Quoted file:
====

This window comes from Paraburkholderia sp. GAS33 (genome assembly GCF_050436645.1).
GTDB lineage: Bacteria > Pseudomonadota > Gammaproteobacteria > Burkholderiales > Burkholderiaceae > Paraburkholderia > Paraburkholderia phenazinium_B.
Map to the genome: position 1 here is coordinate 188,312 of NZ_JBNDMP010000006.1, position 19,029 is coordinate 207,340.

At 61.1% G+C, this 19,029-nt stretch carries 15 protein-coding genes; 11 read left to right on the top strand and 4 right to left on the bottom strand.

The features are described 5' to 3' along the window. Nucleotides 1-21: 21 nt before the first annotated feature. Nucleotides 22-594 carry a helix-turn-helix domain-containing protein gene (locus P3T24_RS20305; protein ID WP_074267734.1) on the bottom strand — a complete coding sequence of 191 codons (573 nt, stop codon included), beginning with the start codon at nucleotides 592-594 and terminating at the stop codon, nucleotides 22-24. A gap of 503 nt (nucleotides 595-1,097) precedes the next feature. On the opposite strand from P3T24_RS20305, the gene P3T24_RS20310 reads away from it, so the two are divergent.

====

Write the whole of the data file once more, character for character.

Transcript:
This window comes from Paraburkholderia sp. GAS33 (genome assembly GCF_050436645.1).
GTDB lineage: Bacteria > Pseudomonadota > Gammaproteobacteria > Burkholderiales > Burkholderiaceae > Paraburkholderia > Paraburkholderia phenazinium_B.
Map to the genome: position 1 here is coordinate 188,312 of NZ_JBNDMP010000006.1, position 19,029 is coordinate 207,340.

At 61.1% G+C, this 19,029-nt stretch carries 15 protein-coding genes; 11 read left to right on the top strand and 4 right to left on the bottom strand.

The features are described 5' to 3' along the window. Nucleotides 1-21: 21 nt before the first annotated feature. Nucleotides 22-594 carry a helix-turn-helix domain-containing protein gene (locus P3T24_RS20305; protein ID WP_074267734.1) on the bottom strand — a complete coding sequence of 191 codons (573 nt, stop codon included), beginning with the start codon at nucleotides 592-594 and terminating at the stop codon, nucleotides 22-24. A gap of 503 nt (nucleotides 595-1,097) precedes the next feature. On the opposite strand from P3T24_RS20305, the gene P3T24_RS20310 reads away from it, so the two are divergent.